# Case Study

# Case Study

**Question 1: **

Mars and Hershey’s dominate the domestic chocolate candy bar business. In this mature market, advertising by individual firms does little to convince more people to eat candy. Effective advertising simply steals sales from rivals. Big profit gains could be had if these rivals could simply agree to stop advertising. Assume Mars and Hershey’s are trying to set optimal advertising strategies. Mars can choose either row in the payoff matrix defined below, whereas Hershey’s can choose either column. The first number in each cell is Mars payoff; the second number is the payoff to Hershey’s. This is a one-shot, simultaneous-move game and the first number in each cell is the profit payoff to Mars. The second number is the profit payoff to Hershey’s.

- Briefly describe the Nash equilibrium concept.
- Is there a Nash equilibrium strategy for each firm? If so, what is it?

*Question 2**:*

* *Every year, management and labor renegotiate a new employment contract by sending their proposals to an arbitrator who chooses the best proposal (effectively giving one side or the other $1 million). Each side can choose to hire, or not hire, an expensive labor lawyer (at a cost of $200,000) who is effective at preparing the proposal in the best light. If neither hires lawyers or if both hire lawyers, each side can expect to win about half the time. If only one side hires a lawyer, it can expect to win three-quarters of the time.

- Diagram this simultaneous move game.
- What is the Nash Equilibrium of the game?
- Would the sides want to ban lawyers?

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**Question 3: **

Suppose you’re the manager of global opportunities for a U.S. manufacturer, who is considering expanding sales into Europe. Your market research has identified three potential market opportunities: England, France, and Germany. If you enter the English market, you have a 0.5 chance of big success (selling 100,000 units at a per-unit profit of $8), a 0.3 chance of moderate success (selling 60,000 units at a per-unit profit of $6), and a 0.2 chance of failure (selling nothing). If you enter the French market, you have a 0.4 chance of big success (selling 120,000 units at a per-unit profit of $9), a 0.4 chance of moderate success (selling 50,000 units at a per-unit profit of $6), and a 0.2 chance of failure (selling nothing). If you enter the German market, you have a 0.2 chance of huge success (selling 150,000 units at a per-unit profit of $10), a 0.5 chance of moderate success (selling 70,000 units at a per-unit profit of $6), and a 0.3 chance of failure (selling nothing). If you can enter only one market, and the cost of entering the market (regardless of which market you select) is $250,000, should you enter one of the European markets? If so, which one? If you enter, what is your expected profit?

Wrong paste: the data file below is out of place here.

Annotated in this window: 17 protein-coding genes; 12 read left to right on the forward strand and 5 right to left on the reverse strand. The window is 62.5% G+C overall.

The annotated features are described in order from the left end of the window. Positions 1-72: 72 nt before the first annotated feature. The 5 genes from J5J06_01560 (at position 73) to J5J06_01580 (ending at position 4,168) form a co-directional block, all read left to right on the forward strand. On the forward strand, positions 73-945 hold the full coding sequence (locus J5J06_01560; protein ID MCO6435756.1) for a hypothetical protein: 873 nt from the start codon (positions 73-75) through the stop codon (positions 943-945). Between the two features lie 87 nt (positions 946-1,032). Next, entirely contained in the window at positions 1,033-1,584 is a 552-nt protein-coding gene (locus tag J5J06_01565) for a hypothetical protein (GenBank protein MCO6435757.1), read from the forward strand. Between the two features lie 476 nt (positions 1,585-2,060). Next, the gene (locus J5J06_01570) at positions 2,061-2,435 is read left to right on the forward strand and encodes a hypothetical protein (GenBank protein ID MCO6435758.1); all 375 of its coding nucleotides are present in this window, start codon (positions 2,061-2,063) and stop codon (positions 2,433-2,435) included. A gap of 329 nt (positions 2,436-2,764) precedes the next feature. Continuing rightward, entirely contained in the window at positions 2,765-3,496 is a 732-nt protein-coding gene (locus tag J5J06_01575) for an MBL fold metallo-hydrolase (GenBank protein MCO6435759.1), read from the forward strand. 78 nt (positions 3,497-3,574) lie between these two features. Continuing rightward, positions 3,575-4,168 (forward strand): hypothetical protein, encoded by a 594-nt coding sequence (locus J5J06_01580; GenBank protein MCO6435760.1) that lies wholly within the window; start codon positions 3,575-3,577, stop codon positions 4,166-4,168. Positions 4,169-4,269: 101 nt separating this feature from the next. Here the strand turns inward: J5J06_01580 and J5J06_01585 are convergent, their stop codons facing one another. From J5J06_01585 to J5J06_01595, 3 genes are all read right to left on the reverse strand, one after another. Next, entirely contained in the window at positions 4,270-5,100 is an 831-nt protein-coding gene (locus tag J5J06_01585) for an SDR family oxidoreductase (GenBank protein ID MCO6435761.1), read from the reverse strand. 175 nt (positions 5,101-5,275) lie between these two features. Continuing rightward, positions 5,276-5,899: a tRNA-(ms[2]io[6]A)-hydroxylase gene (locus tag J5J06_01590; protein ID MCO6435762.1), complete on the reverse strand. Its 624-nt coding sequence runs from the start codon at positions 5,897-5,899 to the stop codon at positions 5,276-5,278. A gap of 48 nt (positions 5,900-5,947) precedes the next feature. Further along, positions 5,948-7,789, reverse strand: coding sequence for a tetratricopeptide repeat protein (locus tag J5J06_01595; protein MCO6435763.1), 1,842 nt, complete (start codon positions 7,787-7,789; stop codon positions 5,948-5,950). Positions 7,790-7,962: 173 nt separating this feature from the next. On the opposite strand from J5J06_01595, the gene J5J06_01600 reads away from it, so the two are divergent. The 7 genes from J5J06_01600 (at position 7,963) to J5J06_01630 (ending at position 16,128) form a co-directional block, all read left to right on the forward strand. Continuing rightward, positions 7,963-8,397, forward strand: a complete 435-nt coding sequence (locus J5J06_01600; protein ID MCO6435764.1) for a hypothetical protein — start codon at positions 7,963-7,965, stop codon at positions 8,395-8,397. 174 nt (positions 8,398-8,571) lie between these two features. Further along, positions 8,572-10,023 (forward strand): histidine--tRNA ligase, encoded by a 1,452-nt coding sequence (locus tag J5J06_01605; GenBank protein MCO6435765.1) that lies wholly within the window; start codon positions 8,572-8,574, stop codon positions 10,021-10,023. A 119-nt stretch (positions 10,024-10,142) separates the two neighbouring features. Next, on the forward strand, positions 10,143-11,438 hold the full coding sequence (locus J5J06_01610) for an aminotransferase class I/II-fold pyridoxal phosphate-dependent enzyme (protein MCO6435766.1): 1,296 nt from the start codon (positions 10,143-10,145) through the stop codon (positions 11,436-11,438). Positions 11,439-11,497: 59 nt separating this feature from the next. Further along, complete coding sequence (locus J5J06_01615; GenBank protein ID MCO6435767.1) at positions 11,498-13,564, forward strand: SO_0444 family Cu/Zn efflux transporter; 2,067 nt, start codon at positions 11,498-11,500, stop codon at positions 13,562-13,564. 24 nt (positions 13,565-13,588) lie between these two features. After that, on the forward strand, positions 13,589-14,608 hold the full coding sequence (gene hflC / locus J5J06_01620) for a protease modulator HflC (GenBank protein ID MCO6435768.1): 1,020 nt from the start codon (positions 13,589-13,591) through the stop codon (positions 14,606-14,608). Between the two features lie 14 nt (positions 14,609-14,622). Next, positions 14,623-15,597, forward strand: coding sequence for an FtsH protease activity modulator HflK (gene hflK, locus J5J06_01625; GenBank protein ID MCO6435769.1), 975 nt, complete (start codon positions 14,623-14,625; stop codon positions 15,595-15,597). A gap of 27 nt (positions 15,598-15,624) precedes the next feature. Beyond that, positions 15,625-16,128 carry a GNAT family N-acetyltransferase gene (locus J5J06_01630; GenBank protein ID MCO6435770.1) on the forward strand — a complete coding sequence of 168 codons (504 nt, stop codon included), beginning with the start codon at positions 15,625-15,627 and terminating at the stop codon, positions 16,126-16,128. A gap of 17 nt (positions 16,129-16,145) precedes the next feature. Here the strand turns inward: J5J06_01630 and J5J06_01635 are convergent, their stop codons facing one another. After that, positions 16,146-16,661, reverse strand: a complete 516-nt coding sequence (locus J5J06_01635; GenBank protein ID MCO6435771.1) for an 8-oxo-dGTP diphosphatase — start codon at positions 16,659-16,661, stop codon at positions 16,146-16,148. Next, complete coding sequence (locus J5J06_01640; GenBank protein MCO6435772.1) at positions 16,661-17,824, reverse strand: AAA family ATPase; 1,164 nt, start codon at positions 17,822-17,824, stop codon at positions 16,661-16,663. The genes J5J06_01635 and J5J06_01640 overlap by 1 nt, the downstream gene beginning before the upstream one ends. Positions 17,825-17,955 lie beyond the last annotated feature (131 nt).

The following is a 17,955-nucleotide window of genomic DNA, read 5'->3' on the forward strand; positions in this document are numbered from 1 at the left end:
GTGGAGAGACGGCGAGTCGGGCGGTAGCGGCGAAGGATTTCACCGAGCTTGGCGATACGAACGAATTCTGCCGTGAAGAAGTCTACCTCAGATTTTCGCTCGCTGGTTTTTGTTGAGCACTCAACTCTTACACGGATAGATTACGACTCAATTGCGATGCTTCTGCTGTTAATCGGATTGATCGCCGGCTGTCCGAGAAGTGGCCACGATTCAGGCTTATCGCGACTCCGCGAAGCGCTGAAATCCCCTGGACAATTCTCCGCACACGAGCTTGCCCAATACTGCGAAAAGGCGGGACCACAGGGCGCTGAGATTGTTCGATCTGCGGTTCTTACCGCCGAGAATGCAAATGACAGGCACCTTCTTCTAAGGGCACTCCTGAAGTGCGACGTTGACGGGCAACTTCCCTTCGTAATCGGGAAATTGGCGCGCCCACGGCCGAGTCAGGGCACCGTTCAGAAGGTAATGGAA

After you answer the first portion of this question (and please feel free to answer in parts), elaborate upon your data-informed definition of risk – i.e., what is risk in business? What is uncertainty? In other words, what is the difference between the two? What are strategies we can use to reduce uncertainty?

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**Question 4: **

Please watch John Gruber’s MIT lecture on “Healthcare Economics” (this is an actual class session at MIT):

http://ocw.mit.edu/courses/economics/14-01sc-principles-of-microeconomics-fall-2011/unit-7-equity-and-efficiency/healthcare-economics/

After you watch the video, discuss the problems of adverse selection and moral hazard in the context of healthcare. In your discussion, emphasize how policy must change in order to address these issues. Finally, can you think of other applications of adverse selection and moral hazard besides healthcare.

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**Question 5: **

A large, well-established home insurance company writes insurance policies to cover losses from fire, theft, and vandalism. In a recent financial review, managers discovered that company performance was lagging behind projections. They examined pricing and claims history in more detail and identified a group of about 10,000 customers whose claims far exceeded the collected premiums. Members of the actuarial group, whose compensation was partially tied to profitability of the policies they priced, were particularly frustrated. How would you recommend the insurer address this problem?

Before continuing, first answer the following 3 questions to diagnose and solve the problem. Then, please elaborate in your answer to the question above.

1) Who is making the bad decision?

2) Do the actuaries have enough information to make a good decision?

3) Do the actuaries have the incentive to make a good decision?